Featured Costume Maker: Karol Bartoszynski

Growing up, I always enjoyed dressing up – usually in military gear, or just as a random bloody accident victim. I started taking costuming more seriously once I saw The Road Warrior and became obsessed with the Mad Max films. In trying to replicate the look of some of the costumes, I slowly built up a skill set, which today includes leather-working, sewing, dyeing, and mold-making, among others.

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I’ve spent a lot of time researching and re-creating costumes from the Mad Max films, a huge source of inspiration for me. I also find inspiration for post-apocalyptic costumes from things I find. I spend time looking on eBay, image search engines, truck stops, thrift stores, hardware stores, and surplus stores. When you’re re-purposing, it’s always good to be aware of what you have to work with. On a recent trip to a junkyard, I was inspired by the possibilities of using old car seat covers and floor mats. Whenever I find something that looks cool, it’s fun to challenge myself to find a use for it in a costume. A bigger challenge is coming up with a design and then finding parts to match! Such is the case when using historical or traditional dress for inspiration. You can draw inspiration from Japanese or Roman armor, ancient Egyptian dress, Native American headdresses, etc., and then try hunting down the similar modern materials that will result in modern costumes, with subtle nods to those cultures. Sometimes obscure cultures are more fun to use, since the references aren’t as immediately obvious.

Post-apocalyptic costume requires a lot of creativity and problem-solving skills. It’s like being the MacGuyver of costuming. You decide on a goal, and then you figure out what you have to use to achieve that goal. And after hours of browsing images online, you find out that an X makes really great Y.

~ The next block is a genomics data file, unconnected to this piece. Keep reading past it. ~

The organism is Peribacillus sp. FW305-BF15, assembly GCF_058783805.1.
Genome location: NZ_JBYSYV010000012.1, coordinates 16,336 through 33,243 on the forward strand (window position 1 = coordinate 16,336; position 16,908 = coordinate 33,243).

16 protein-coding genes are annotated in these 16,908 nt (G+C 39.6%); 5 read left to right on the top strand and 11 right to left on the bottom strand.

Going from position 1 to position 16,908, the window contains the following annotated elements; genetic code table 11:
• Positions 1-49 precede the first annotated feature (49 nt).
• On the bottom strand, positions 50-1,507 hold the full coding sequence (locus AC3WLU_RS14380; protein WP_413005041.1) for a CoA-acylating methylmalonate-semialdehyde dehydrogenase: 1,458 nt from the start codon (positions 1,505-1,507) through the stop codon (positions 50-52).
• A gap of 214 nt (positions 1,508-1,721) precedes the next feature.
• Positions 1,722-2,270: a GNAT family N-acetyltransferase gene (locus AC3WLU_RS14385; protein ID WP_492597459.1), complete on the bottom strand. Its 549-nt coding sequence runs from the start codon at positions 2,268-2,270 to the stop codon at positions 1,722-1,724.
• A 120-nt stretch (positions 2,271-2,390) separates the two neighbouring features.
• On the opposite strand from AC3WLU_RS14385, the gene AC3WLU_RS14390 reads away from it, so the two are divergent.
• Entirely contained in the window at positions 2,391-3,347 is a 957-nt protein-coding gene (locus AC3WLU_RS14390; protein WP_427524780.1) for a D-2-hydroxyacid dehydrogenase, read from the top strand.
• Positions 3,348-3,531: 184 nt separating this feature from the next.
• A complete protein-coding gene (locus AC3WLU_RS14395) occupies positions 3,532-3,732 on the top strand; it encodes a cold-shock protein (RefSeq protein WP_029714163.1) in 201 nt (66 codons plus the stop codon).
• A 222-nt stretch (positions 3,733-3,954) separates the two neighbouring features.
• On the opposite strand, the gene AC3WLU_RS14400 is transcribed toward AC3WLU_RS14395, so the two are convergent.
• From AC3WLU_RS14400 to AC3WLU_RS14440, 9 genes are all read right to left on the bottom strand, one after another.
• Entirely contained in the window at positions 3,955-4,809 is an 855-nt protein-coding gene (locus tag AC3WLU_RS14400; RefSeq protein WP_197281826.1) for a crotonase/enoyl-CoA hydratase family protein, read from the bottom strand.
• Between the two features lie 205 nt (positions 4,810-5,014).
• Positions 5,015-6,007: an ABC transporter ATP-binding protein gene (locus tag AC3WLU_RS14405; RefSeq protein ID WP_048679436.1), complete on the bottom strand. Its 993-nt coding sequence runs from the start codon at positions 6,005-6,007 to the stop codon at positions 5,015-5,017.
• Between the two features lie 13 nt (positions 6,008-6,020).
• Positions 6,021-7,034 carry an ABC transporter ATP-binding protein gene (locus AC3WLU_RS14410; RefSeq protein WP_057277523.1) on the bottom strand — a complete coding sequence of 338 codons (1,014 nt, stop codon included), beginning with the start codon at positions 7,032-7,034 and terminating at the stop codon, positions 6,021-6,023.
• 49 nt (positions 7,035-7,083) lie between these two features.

What I love about post-apocalyptic costuming is the creative freedom. Basically, you can use anything that looks cool, without having to worry about being period-accurate, or having to hide what the part really is. As a matter of fact, it’s usually good to use parts that are identifiable – because it’s always entertaining and inspiring to see ingenious up-cycling on costumes. Post-apocalyptic costuming also gives you an appreciation for the beauty of worn-out, decayed items. There’s nothing like an old, well-worn pair of boots, or a t-shirt that’s been worn so many times that it has tiny holes all over it. Finding out how challenging it can be to make new items look old just multiplies your appreciation for authentic aging.

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Rookie Mistakes

Two mistakes I made when I was learning to design and build costumes are over-focusing on details, and not making my costume sturdy enough. Details are wonderful and shouldn’t be overlooked in this genre, but you might be better off starting with an overall design concept sketch first. There’s nothing like a photo of your costume after-the-fact to make you realize that your faint, hand-brushed tea stains and careful hand-stitching just doesn’t show up from 10 feet away. But you know what does? Your very plain, uninspiring, monochrome costume concept. Designing as-you-go might be very satisfying, but don’t forget to step back once in a while and look at the big picture.